in color, indicating that they had not been part of the same ornament.
It was also clear from these offerings that the quality of burial
goods varied widely.
Most of the multiple burials were probably
formed as individuals were interred in the same place over time. Grave
goods associated with the two single burials suggest that vessels
found with the multiple burials had been intended for specific individuals.
The association between the deceased and their offerings was lost,
we believe, as the bones deteriorated into an undifferentiated mass.
We will test this hypothesis when a way is found to remove the calcite
from the deposits without destroying the bone.
Caves have played an important sacred role
in Mesoamerican religion and culture. Since they penetrated the earth,
they were believed to be entrances to the underworld where the souls
of the dead resided. Many indigenous groups today tell stories about
the final journey that the soul must make; some of them describe its
entry into a cave. Burial within a cave would speed the soul's journey
to the afterlife and guard against the frightening possibility of
it wandering the earth causing mischief. In 1600 Alonso Criado de
Castilla, a missionary doctor, wrote that in the Olancho area "soldiers
found many houses with vaulted underground compartments where they
buried the dead and there the bodies stayed dried and whole with their
meals," suggesting that multiple burials in a cave-like chamber may
have been the norm. Today in the Maya highlands northwest of our site
kin groups are associated with particular caves thought to be the
dwelling places of ancestors, who control rain and crop fertility.
Important men were still being buried in their lineage caves at the
beginning of the twentieth century.
We believe that Talgua Cave may be a lineage burial site. The amount
of human bone found there clearly represents only a small portion
of the population living in the region over several centuries. The
presence of marble vessels and jade reflects the high status of those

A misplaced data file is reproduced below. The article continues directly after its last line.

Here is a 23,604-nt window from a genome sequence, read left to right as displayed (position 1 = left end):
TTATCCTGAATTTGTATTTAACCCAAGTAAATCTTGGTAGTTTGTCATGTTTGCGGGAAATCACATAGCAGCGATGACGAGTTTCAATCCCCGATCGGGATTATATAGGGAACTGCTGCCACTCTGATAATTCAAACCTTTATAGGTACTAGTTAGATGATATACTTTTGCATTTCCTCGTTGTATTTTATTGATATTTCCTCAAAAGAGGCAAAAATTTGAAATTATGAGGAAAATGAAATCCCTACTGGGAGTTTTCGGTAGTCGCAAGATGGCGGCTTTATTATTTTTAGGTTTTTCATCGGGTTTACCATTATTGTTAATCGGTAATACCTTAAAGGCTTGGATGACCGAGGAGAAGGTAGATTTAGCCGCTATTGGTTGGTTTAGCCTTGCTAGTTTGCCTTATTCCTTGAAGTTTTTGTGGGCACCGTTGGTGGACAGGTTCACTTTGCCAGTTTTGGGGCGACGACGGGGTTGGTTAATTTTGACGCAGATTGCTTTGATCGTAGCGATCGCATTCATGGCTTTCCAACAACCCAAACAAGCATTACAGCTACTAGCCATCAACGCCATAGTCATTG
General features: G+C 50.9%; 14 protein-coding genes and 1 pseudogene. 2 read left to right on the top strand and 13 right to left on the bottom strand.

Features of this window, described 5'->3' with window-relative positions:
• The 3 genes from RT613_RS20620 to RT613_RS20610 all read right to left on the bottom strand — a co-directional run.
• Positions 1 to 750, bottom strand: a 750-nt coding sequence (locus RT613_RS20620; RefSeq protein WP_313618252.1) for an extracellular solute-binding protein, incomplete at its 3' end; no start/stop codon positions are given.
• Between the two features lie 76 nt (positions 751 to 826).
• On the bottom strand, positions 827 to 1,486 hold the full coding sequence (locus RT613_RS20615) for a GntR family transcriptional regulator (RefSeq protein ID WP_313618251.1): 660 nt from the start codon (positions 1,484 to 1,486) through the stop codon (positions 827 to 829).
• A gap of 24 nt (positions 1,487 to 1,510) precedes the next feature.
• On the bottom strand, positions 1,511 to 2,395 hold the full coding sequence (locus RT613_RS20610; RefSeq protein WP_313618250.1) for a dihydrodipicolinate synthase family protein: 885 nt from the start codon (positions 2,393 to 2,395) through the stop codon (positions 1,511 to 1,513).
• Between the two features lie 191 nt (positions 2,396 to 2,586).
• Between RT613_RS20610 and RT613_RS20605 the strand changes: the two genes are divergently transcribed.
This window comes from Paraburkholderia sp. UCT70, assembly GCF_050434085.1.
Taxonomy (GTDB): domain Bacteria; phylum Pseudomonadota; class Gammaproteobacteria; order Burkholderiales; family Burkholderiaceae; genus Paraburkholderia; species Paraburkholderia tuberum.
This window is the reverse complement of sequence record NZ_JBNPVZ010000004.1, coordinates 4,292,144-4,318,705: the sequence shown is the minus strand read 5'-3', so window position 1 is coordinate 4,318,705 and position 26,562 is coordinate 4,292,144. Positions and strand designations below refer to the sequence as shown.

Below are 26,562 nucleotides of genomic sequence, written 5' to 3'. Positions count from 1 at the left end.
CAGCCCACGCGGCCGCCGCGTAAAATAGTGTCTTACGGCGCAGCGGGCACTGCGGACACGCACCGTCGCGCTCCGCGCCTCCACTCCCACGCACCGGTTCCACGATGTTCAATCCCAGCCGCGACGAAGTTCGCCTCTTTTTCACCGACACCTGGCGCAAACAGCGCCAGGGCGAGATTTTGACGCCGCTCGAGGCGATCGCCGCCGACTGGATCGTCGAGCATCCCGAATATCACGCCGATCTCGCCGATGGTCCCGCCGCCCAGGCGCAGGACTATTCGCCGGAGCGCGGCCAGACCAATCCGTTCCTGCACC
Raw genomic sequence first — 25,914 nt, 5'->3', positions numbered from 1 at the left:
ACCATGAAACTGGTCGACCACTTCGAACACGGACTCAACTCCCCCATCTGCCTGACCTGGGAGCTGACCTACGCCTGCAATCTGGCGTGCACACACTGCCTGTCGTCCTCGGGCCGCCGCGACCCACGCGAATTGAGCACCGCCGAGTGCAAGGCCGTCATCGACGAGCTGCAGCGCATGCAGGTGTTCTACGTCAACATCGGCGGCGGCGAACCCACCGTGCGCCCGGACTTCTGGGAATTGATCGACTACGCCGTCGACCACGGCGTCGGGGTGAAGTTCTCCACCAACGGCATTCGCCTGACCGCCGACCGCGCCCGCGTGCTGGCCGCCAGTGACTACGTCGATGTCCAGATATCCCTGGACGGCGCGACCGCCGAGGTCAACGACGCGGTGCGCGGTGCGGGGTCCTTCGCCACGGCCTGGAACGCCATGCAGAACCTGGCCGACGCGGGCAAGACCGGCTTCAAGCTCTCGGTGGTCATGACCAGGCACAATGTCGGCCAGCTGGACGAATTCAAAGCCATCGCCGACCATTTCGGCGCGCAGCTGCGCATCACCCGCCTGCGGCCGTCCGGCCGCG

buried there, possibly influential lineage group leaders. A comparison
of DNA from bone protein, and analysis of the age and sex of those
buried in the cave, will allow us to determine the relationship between
the individuals and confirm or refute our lineage hypothesis.
Those buried in the cave were probably
from a nearby village, the remnants of which we discovered in an overgrown
pasture on the west bank of the Talgua River, less than one-half mile
downstream from the cave's entrance. Ceramics collected at the settlement
match those found in the cave. In a preliminary survey of the site
we located more than 100 structures. Although none of these has been
excavated, the shapes, sizes, number, and distribution resemble patterns
noted elsewhere in Mesoamerica.
The largest structures, rectangular platforms
measuring ten to 13 feet high and nearly 100 feet long, are arranged
around rectangular plazas much as they are throughout Mesoamerica.
Elsewhere are mounds less than three feet high and 15 to 25 feet on
a side. In two areas of the site these smaller and more numerous structures,
possibly house-mounds, appear to be clustered in groups. Local residents
have reported that burials have been found in two of these clusters,
which may be residential areas of kin groups. If such is the case
those buried in the cave may be related to those buried in a specific
Preliminary analyses of the stable carbon
isotope ratios in bone protein extracted from remains found in the
cave, conducted by David McJunkin of the Radiocarbon Laboratory at
the University of Wisconsin, Madison, showed that the people buried
there had not subsisted on maize. This is surprising since Mesoamerican
cultural development has traditionally been linked to the domestication
of maize. We suspect that the people living at the Talgua site cultivated
manioc, a root crop commonly grown in southern Central and South America.
Sites such as Talgua Cave and its associated
settlement in a region where so little archaeology has been done raise
questions about the culture that flourished there. The Olancho Valley
is a good distance east of the Maya region so we can say with some
certainty that its inhabitants were non-Maya. They may have been Lenca,
a Mesoamerican group whose descendants occupied eastern Honduras well
into the seventeenth century, or Pech (Paya), a group currently living
in the area whose language is related to the Chibchan linguistic group
of South America. Plans for a summer field school sponsored by George
Washington University and the Instituto Hondureño de Antropología
e Historia are being made to further study the history of this little-known
area. Meanwhile, the cave has been closed to the public and armed
guards are posted night and day.
|JAMES E. BRADY, a professor
of anthropology at George Washington University, codirects the TaIgua
Cave Project with
GEORGE HASEMANN, the head of the archaeology section for the Instituto
Hondureño Antropología e Historia in Tegucigalpa.
JOHN H. FOGARTY, a speleologist, has worked at the Maya sites of Dos
Pilas and Naj Tunich. The authors would like to thank the following
for their support: Nissan Motors, Taca Airlines, and Dole Foods for
funding fieldwork; The Discovery Channel for funding radiocarbon dating;
and Camie Campbell of the Smithsonian Institution for analyzing the